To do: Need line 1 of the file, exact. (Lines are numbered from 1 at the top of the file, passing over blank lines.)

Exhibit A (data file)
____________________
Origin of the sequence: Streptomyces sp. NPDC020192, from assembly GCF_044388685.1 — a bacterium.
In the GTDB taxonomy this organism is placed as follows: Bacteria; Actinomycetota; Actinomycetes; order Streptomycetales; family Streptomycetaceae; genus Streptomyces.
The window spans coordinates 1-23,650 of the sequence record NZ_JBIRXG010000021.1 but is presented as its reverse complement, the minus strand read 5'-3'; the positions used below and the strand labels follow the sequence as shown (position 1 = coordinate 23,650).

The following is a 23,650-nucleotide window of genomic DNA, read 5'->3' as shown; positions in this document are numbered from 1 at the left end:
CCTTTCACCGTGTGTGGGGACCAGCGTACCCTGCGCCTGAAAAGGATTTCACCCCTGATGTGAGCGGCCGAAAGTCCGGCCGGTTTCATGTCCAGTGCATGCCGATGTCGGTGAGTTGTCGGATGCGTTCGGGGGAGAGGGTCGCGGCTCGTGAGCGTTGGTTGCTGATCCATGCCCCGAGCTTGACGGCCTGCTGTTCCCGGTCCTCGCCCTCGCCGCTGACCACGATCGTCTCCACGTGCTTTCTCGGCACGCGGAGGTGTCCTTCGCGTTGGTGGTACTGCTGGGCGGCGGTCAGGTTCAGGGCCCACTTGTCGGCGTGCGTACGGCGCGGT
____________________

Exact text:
Origin of the sequence: Streptomyces sp. NPDC020192, from assembly GCF_044388685.1 — a bacterium.